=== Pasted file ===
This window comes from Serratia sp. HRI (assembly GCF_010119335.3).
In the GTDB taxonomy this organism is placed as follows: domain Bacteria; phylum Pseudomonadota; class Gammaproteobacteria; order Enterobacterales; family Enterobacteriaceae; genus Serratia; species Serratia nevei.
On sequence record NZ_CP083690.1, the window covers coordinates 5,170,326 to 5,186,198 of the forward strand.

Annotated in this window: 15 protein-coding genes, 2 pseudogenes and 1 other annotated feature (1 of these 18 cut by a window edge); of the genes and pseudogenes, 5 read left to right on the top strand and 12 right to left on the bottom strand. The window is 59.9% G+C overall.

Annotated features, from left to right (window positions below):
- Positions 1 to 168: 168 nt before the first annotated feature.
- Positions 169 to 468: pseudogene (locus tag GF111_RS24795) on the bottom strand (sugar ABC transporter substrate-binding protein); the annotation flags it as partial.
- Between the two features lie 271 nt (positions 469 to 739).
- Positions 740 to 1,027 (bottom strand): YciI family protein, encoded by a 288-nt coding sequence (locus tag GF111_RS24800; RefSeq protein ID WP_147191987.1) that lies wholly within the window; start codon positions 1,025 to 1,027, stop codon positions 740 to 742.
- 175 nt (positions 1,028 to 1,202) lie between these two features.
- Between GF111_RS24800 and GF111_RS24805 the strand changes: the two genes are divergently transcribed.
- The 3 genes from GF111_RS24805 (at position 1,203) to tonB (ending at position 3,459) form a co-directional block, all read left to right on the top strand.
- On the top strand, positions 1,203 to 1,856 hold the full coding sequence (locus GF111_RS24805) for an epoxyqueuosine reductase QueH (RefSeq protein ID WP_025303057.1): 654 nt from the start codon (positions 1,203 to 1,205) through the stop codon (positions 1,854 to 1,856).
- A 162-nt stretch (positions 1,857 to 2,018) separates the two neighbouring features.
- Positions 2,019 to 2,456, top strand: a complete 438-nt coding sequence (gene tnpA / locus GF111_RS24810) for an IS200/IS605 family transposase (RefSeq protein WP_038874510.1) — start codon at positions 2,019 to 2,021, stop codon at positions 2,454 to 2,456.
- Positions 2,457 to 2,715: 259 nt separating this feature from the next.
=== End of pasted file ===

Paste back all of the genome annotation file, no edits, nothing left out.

This window comes from Serratia sp. HRI (assembly GCF_010119335.3).
In the GTDB taxonomy this organism is placed as follows: domain Bacteria; phylum Pseudomonadota; class Gammaproteobacteria; order Enterobacterales; family Enterobacteriaceae; genus Serratia; species Serratia nevei.
On sequence record NZ_CP083690.1, the window covers coordinates 5,170,326 to 5,186,198 of the forward strand.

Annotated in this window: 15 protein-coding genes, 2 pseudogenes and 1 other annotated feature (1 of these 18 cut by a window edge); of the genes and pseudogenes, 5 read left to right on the top strand and 12 right to left on the bottom strand. The window is 59.9% G+C overall.

Annotated features, from left to right (window positions below):
- Positions 1 to 168: 168 nt before the first annotated feature.
- Positions 169 to 468: pseudogene (locus tag GF111_RS24795) on the bottom strand (sugar ABC transporter substrate-binding protein); the annotation flags it as partial.
- Between the two features lie 271 nt (positions 469 to 739).
- Positions 740 to 1,027 (bottom strand): YciI family protein, encoded by a 288-nt coding sequence (locus tag GF111_RS24800; RefSeq protein ID WP_147191987.1) that lies wholly within the window; start codon positions 1,025 to 1,027, stop codon positions 740 to 742.
- 175 nt (positions 1,028 to 1,202) lie between these two features.
- Between GF111_RS24800 and GF111_RS24805 the strand changes: the two genes are divergently transcribed.
- The 3 genes from GF111_RS24805 (at position 1,203) to tonB (ending at position 3,459) form a co-directional block, all read left to right on the top strand.
- On the top strand, positions 1,203 to 1,856 hold the full coding sequence (locus GF111_RS24805) for an epoxyqueuosine reductase QueH (RefSeq protein ID WP_025303057.1): 654 nt from the start codon (positions 1,203 to 1,205) through the stop codon (positions 1,854 to 1,856).
- A 162-nt stretch (positions 1,857 to 2,018) separates the two neighbouring features.
- Positions 2,019 to 2,456, top strand: a complete 438-nt coding sequence (gene tnpA / locus GF111_RS24810) for an IS200/IS605 family transposase (RefSeq protein WP_038874510.1) — start codon at positions 2,019 to 2,021, stop codon at positions 2,454 to 2,456.
- Positions 2,457 to 2,715: 259 nt separating this feature from the next.